While valuation is the most important determinant of long-term returns from the stock market, sentiment and technical measures drive shorter-term returns. These two shorter-term indicators of the stock market give reasons for optimism.
The abrupt decline in stock prices over the last two weeks has caused sentiment measures to turn sharply from widespread optimism to pessimism. The AAIA survey of individual investors, for example, now shows twice as many pessimists as optimists, which usually indicates a good time to buy stocks. Other, proprietary measures, show similar pessimism that is historically associated with subsequent gains in stock prices.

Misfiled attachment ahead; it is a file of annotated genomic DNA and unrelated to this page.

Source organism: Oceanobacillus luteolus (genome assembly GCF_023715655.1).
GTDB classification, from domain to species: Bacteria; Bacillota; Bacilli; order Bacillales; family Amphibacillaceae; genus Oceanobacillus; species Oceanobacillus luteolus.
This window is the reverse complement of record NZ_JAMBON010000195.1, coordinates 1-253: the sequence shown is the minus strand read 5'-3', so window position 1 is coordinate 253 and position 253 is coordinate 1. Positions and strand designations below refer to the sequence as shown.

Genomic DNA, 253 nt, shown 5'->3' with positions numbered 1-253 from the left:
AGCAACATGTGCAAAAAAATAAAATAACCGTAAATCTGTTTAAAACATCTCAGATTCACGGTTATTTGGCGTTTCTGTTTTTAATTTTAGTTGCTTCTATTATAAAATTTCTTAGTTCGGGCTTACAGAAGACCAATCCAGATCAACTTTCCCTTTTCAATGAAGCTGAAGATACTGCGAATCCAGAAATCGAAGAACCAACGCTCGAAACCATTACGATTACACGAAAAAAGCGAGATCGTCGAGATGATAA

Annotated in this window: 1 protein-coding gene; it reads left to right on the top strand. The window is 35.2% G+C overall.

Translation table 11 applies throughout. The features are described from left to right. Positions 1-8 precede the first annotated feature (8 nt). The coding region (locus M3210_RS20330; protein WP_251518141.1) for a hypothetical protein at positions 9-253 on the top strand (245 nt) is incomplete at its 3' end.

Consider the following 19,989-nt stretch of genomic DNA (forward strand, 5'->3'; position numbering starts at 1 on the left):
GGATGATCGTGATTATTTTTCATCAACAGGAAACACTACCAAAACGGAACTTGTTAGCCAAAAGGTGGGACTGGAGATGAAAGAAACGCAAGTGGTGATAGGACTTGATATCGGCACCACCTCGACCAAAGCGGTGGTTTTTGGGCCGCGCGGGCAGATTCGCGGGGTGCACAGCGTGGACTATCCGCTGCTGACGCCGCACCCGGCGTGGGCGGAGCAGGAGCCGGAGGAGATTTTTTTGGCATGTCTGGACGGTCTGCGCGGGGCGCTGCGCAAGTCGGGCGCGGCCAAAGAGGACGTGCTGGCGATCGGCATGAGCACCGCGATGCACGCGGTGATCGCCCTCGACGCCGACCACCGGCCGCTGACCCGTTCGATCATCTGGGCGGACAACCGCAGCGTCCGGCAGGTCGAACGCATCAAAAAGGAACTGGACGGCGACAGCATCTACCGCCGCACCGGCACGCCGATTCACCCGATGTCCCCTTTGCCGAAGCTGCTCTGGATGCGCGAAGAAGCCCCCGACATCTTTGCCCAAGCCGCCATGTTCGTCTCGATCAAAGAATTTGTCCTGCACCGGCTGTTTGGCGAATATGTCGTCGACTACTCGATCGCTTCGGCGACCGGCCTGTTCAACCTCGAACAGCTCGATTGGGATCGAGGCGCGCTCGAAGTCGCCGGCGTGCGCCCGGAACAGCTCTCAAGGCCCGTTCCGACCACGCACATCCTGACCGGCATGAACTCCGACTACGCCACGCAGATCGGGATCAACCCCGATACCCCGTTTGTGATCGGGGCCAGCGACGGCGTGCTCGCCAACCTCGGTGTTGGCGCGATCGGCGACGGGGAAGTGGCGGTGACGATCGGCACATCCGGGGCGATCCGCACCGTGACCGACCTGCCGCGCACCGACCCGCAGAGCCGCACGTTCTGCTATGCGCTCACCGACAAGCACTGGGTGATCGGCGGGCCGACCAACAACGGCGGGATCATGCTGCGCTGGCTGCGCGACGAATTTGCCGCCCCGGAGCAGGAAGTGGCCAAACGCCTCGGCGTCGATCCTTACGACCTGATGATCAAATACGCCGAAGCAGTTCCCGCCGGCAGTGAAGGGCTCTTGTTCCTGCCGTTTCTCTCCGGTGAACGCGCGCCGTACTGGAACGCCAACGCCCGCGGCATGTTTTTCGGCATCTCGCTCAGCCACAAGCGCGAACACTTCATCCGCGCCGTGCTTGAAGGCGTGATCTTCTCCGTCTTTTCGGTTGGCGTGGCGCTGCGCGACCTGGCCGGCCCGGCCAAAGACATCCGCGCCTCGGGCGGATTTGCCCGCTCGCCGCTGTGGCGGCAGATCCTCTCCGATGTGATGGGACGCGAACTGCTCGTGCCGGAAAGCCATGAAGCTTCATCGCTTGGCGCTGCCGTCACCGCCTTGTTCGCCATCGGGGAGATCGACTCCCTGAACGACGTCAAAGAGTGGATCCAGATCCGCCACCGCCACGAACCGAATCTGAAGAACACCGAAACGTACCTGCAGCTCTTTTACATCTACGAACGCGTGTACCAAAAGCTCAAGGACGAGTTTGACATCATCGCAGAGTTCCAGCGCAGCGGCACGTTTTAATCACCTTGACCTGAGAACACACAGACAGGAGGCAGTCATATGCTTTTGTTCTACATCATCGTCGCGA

Similarly, on a technical basis, stock indexes have fallen rather sharply, and particular individual stocks have had dramatic declines (one of my favorites has fallen 22% in about two weeks). The 14-day relative strength index for the S & P 500 is below 25, which has tended to indicate an oversold market that would be due for at least a bounce.
For some time I have advocated maintaining above-average levels of cash reserves. I'd use some of that cash this week to buy stocks in the U.S. European stocks have been hit especially hard and offer long-term value, but I would wait for even better valuations there before making large purchases.
S & P 500: 1295